North Carolina real estate law provides for a special form of property ownership for a married couple called Tenancy by the Entirety (TBE). This type of ownership is only for married couples and provides some special rights and restrictions. These rights and restrictions involve various aspects of ownership control and benefits.
Tenancy by Entirety
North Carolina law designates that real property owned by a married couple is through TBE ownership.TBE is assumed by law, unless the document of conveyance of the property to the couple states otherwise. TBE is not just joint ownership, but a legal holding that the married couple is one person. However, unlike some joint tenancy ownership forms, TBE usually requires the legal consent of each person making up the couple to take any action legally affecting the property.
Rules and Restrictions
In a TBE, both the husband and wife have equal rights to the control, use, possession, rents and profits of the property. Both spouses must legally agree to any sale, leasing, mortgaging or any other act that affects the property or ownership rights. North Carolina law protects the TBE property from the claims or actions of creditors, when only one of the spouses is legally considered the debtor. Estrangement of the couple, even for a length of time, does not void the TBE legalities.
Termination of Estate
The TBE ends by divorce, death or a specific legal agreement to change the form of ownership. The end of the marriage through divorce automatically terminates the TBE, with the court usually ruling on a partition of the property. There is full and automatic transfer of ownership to the survivor if a spouse dies. This transfer is not subject to any will provisions or probate, even if the couple has been apart for a length of time, but never got divorced.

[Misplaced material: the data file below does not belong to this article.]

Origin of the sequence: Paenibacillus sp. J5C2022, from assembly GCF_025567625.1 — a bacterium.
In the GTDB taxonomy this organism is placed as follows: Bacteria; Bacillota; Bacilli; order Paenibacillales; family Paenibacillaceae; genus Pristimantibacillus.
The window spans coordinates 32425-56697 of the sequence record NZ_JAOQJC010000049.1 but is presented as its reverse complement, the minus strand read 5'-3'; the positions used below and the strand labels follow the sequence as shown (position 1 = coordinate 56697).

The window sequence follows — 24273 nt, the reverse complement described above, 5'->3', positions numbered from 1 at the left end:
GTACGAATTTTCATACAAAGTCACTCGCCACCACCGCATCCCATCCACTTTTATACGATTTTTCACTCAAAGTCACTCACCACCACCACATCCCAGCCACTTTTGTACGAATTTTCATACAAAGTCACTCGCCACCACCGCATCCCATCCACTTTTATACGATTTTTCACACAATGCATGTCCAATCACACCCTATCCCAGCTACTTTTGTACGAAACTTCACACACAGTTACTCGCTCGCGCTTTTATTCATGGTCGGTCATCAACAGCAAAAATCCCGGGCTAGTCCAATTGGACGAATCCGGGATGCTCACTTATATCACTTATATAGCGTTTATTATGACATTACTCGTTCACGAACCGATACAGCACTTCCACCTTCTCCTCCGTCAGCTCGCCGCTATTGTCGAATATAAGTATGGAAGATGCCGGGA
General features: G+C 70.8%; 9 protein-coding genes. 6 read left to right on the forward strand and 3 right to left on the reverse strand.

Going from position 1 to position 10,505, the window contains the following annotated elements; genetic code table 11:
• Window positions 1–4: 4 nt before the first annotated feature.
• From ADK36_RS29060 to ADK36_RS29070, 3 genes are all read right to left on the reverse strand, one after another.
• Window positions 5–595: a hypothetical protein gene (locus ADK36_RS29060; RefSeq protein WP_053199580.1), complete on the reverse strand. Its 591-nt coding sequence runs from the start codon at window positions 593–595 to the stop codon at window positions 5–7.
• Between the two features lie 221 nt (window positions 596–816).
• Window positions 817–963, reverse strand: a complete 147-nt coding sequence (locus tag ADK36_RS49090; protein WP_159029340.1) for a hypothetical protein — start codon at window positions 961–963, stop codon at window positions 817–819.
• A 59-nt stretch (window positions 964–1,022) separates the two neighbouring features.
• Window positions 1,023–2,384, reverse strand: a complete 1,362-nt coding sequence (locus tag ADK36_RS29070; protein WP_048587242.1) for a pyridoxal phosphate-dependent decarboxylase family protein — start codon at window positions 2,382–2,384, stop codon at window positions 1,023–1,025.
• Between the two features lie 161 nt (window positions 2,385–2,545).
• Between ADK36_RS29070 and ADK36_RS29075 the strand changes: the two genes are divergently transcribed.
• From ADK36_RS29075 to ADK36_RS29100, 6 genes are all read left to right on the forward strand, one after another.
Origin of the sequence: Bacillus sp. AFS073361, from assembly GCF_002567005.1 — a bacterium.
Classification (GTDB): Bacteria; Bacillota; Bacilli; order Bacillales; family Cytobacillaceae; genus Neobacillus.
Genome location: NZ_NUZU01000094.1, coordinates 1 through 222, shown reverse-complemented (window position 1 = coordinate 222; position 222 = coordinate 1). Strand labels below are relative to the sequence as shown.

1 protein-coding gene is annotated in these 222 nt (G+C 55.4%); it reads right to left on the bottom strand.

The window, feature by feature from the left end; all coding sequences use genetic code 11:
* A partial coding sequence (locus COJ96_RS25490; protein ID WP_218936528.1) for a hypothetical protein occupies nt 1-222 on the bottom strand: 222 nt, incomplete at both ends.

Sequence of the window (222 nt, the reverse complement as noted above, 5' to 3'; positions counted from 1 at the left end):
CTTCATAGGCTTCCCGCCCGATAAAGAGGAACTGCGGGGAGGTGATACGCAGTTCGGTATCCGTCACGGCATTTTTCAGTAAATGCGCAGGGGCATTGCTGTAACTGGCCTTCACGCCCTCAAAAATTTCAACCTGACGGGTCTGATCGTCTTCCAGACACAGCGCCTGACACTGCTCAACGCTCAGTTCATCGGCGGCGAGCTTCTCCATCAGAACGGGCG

North Carolina law specifies that if a married couple files individual tax returns, then one half of any income or loss from the TBE property shall belong to each spouse for tax purposes. State law also recognizes TBE ownership for married couples who own a mobile home, regardless of whether it is classified as real or personal property. If both of the spouses should die at the same time, then one half ownership shall pass to each spouse's estate.
- North Carolina General Assembly: Statutes: § 39-13.6: Control of Real Property Held in Tenancy by the Entirety
- North Carolina Bar Association; Planning Your Estate: Property Ownership; Carol A. Schwab; May 2000
- North Carolina General Assembly: Statutes: § 41-2.5: Tenancy by the Entirety in Mobile Homes
Kerry Zias has been a strategic business consultant and college instructor of business administration courses since 1990. He has taught courses and performed professional consulting work in the areas of marketing, management, business start-ups, entrepreneurship, real estate, sales psychology and performance, business communications, business law and political/governmental relations. Zias holds a Master of Business Administration in marketing from National University.